Stop Foreclosure With Government Shortsale Guidelines


Loan Mod Fails? Stop Foreclosure with Short Sale/Deed-in-Lieu!

Foreclosure Alternatives for Borrowers Eligible for MHA but Unable to Sustain a Modification


Making Home Affordable

On Feb.18th 2009 the Obama Administration announced the Making Home Affordable (MHA) Program, a comprehensive plan to stabilize the US housing market and offer assistance to up to 7 to 9 million homeowners by reducing mortgage payments to affordable levels and preventing avoidable foreclosures. They are betting on the fact that most homeowners will stick around in a home that is upsidedeown, as long as they can afford it.(low enough monthly payment). Then, two weeks later on March 4th

, they (the Administration) published details of a program that authorized servicers to begin modifications and refinancings under the plan immediately. On April 28th, the Administration announced additional details related to the Second Lien Program and strengthening Hope for Homeowners. Fourteen servicers, including the five largest, have now signed contracts and begun modifications and refinancings under MHA. Between loans covered by these servicers and loans owned or securitized by Fannie Mae or Freddie Mac, more than 75 percent of all loans in the country are now covered by the MHA program.


 The rest of this post is directly from a press release way back on May 14th, 2009. It shows that they have been pushing for short sales as a foreclosure most of this past year!


Today we are providing a program update, including additional details on Foreclosure Alternatives and Home Price Decline Protection Incentives. Foreclosure Alternatives will help to prevent costly foreclosures by providing incentives for servicers and borrowers to pursue short sales and deeds-in-lieu of foreclosure in cases where a borrower is eligible for a MHA modification but unable to complete the modification process. This program will assist homeowners who cannot afford to stay in their homes by helping them to avoid foreclosure and relocate to a home they can afford. Building on insights developed by the FDIC, Home Price Decline Protection Incentives will provide additional payments based on recent home price declines, and therefore will incentivize additional modifications in areas where home prices have been falling. By increasing MHA modifications and the use of alternatives to foreclosure, we will reduce the negative impact of foreclosure, minimizing damaging costs for financial institutions, borrowers and communities.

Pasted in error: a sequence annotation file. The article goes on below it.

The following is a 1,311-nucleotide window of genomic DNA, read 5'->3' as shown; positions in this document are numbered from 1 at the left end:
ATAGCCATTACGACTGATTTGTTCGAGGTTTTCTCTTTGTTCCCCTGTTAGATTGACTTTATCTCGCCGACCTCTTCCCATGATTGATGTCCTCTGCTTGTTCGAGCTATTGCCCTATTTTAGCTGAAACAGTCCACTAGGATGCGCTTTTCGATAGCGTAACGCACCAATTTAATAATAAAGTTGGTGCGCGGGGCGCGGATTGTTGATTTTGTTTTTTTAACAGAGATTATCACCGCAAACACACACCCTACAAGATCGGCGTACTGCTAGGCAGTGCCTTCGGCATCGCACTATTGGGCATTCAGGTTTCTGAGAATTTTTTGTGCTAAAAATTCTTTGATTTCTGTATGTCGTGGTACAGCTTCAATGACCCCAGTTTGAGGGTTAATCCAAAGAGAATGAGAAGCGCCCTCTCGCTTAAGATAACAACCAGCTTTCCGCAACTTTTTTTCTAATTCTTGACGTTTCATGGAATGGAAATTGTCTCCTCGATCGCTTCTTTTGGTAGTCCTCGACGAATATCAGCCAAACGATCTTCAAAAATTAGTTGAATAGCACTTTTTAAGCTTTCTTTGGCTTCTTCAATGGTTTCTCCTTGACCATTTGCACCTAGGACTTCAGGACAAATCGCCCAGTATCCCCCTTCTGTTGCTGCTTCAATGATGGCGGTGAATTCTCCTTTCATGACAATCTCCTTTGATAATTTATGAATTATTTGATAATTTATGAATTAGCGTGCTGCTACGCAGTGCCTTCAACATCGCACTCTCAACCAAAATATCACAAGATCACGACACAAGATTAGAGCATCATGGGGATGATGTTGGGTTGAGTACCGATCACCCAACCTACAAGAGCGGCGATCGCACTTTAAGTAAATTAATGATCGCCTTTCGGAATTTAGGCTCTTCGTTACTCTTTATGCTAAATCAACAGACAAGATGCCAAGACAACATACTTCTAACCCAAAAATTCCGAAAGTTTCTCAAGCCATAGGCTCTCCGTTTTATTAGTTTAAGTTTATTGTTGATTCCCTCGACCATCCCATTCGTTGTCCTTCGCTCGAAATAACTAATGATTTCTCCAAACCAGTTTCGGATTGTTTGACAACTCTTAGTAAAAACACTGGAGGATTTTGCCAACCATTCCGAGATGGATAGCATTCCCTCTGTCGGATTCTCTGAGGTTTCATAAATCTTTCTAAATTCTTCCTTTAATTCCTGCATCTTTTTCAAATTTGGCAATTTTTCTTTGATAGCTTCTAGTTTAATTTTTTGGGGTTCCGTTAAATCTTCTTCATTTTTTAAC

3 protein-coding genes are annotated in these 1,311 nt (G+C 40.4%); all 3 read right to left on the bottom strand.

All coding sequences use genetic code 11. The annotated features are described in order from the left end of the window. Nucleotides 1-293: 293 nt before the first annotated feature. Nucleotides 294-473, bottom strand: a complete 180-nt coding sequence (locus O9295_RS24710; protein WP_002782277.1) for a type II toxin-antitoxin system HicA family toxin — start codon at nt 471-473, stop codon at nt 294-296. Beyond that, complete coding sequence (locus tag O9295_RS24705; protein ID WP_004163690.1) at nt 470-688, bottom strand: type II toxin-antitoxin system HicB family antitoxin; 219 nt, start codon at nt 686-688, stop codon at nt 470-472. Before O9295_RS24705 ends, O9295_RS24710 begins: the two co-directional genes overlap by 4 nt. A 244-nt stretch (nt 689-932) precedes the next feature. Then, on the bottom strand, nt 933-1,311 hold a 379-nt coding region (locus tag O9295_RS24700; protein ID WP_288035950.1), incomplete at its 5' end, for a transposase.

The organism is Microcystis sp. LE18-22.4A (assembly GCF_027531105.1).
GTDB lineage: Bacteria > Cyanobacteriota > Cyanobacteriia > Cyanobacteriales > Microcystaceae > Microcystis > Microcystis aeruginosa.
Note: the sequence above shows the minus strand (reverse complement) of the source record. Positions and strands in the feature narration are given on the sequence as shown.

Home Price Decline Protection Incentives and Foreclosure Alternatives, together with the other comprehensive elements of the Making Home Affordable program, will help to stabilize property values for homeowners in neighborhoods hardest hit by foreclosures. Based on estimates of the relationship between foreclosures and home prices, the Home Affordable Modification program could help to bolster home values for the average homeowner by as much as $6,000.

Foreclosure Alternatives and Home Price Decline Protection Incentives

1. Foreclosure Alternatives for Borrowers Eligible for MHA

Short Sales/Deeds-In-Lieu Program to Facilitate Foreclosure Alternatives o

Incentives for servicers to pursue alternatives to foreclosures o

Borrower incentives to cover relocation expenses to homes that are affordable o

Streamlined process combining short sales and deed-in-lieu transactions

2. Home Price Decline Protection Incentives to Protect Against Falling Home Prices

Incentives to support modifications in markets hardest hit by falling home prices

o Provides incentives for modifications by providing payments based on recent declines in home prices to reduce the risk of loss to lenders from modifications compared to alternatives that could result in the loss of homeownership ?

  • Foreclosure Alternatives for Borrowers Eligible for MHA but Unable to Sustain a Modification: For eligible borrowers unable to retain their homes through a Home Affordable Modification, MHA will provide incentives to borrowers, servicers and investors to encourage short sales and deeds-in-lieu. Both allow families and servicers to avoid the costly foreclosure process, and to minimize the negative impact of foreclosures on borrowers, financial institutions and communities.

Short Sales/Deeds-In-Lieu Program to Facilitate Foreclosure Alternatives